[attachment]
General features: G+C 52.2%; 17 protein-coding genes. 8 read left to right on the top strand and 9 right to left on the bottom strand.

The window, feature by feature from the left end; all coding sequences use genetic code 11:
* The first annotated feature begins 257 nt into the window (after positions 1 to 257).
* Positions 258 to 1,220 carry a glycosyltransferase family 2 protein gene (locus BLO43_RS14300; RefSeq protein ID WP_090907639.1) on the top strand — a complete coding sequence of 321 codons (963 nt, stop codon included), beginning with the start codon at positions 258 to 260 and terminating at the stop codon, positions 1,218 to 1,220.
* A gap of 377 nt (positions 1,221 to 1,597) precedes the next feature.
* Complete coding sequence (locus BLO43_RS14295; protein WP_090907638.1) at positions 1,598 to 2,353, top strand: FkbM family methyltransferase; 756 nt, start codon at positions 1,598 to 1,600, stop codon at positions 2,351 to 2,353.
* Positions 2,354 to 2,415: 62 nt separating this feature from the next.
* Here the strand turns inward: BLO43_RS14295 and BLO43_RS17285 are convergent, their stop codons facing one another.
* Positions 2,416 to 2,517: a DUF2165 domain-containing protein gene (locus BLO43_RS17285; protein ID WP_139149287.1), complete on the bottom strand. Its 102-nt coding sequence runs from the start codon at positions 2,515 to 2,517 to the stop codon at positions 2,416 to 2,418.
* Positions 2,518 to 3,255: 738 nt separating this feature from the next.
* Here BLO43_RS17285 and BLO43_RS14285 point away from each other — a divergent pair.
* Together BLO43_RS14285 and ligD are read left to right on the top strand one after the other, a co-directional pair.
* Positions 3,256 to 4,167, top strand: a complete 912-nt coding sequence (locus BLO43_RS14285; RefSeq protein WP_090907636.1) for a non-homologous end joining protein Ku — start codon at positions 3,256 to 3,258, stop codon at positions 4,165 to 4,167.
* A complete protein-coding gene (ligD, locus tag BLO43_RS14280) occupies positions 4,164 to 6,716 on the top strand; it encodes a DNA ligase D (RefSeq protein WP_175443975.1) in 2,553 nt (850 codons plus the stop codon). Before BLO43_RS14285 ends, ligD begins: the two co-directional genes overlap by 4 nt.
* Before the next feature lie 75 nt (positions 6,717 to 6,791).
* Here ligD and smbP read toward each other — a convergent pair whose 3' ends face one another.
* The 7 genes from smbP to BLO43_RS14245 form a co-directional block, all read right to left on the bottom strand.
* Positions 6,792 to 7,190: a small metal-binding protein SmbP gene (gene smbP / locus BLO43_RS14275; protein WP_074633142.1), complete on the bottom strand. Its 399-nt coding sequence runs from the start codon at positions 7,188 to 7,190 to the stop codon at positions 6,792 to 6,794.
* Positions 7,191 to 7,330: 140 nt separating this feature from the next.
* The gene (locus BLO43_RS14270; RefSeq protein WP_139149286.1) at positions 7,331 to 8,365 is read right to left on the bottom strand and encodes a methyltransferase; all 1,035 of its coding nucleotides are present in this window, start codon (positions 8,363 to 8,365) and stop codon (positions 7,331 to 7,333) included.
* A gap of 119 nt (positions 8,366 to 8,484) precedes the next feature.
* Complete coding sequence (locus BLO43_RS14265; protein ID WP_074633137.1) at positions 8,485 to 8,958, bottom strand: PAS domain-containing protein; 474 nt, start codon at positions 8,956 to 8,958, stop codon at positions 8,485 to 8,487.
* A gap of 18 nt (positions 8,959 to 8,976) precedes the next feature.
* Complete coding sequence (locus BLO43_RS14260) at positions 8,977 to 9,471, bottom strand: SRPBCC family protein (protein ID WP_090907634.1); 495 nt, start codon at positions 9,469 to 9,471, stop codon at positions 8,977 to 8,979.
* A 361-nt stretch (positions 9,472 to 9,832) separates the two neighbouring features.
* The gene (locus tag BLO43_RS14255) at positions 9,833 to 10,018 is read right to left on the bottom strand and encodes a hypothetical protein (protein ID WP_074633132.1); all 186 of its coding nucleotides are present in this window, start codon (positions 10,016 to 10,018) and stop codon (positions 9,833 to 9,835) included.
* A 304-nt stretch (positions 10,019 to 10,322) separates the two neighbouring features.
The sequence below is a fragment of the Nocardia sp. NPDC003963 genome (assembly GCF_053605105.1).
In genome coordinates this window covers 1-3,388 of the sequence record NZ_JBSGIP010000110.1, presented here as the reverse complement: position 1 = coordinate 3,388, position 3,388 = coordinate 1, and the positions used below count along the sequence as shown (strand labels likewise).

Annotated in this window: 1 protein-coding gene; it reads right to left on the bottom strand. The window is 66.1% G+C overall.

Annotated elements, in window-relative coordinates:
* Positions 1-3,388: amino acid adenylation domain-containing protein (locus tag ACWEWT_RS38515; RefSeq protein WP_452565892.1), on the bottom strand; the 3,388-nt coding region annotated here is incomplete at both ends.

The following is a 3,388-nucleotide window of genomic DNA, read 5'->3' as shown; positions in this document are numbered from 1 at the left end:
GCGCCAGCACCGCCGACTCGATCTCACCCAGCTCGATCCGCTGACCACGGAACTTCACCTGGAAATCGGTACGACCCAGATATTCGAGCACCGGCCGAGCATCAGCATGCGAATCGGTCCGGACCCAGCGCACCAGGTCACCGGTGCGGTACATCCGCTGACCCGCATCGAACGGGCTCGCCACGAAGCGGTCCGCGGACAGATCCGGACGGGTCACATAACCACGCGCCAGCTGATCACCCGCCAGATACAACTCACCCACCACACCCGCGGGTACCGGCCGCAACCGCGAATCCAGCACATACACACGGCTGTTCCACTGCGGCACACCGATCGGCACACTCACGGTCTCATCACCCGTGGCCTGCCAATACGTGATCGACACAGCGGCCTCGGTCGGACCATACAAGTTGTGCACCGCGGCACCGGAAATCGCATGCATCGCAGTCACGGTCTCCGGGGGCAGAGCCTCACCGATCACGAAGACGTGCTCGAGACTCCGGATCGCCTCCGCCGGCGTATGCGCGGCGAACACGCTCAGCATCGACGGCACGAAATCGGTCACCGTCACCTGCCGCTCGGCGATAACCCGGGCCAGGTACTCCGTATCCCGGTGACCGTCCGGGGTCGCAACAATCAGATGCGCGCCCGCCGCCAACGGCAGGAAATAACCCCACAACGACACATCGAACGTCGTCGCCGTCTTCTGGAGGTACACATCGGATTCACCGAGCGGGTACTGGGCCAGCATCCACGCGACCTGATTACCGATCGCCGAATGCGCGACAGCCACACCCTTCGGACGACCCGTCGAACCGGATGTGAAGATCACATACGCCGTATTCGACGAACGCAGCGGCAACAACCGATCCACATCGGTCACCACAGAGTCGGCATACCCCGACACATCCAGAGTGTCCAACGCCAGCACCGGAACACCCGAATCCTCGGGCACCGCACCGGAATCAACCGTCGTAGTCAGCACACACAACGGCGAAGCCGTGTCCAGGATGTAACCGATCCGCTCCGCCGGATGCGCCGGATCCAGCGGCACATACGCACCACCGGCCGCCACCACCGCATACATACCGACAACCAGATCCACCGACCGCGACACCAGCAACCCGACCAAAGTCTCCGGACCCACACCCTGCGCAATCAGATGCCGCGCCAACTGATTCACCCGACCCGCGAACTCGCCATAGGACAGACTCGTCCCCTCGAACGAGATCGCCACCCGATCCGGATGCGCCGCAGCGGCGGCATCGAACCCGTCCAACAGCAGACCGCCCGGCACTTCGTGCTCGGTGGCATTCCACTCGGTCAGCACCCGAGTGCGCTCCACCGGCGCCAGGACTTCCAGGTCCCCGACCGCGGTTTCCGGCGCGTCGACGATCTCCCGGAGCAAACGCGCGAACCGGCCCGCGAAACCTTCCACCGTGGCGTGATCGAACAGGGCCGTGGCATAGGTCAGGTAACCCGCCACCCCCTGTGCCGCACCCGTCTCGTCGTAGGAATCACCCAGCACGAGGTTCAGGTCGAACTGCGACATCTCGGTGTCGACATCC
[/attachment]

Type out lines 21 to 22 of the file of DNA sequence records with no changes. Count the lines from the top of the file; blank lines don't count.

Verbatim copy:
* A gap of 119 nt (positions 8,366 to 8,484) precedes the next feature.
* Complete coding sequence (locus BLO43_RS14265; protein ID WP_074633137.1) at positions 8,485 to 8,958, bottom strand: PAS domain-containing protein; 474 nt, start codon at positions 8,956 to 8,958, stop codon at positions 8,485 to 8,487.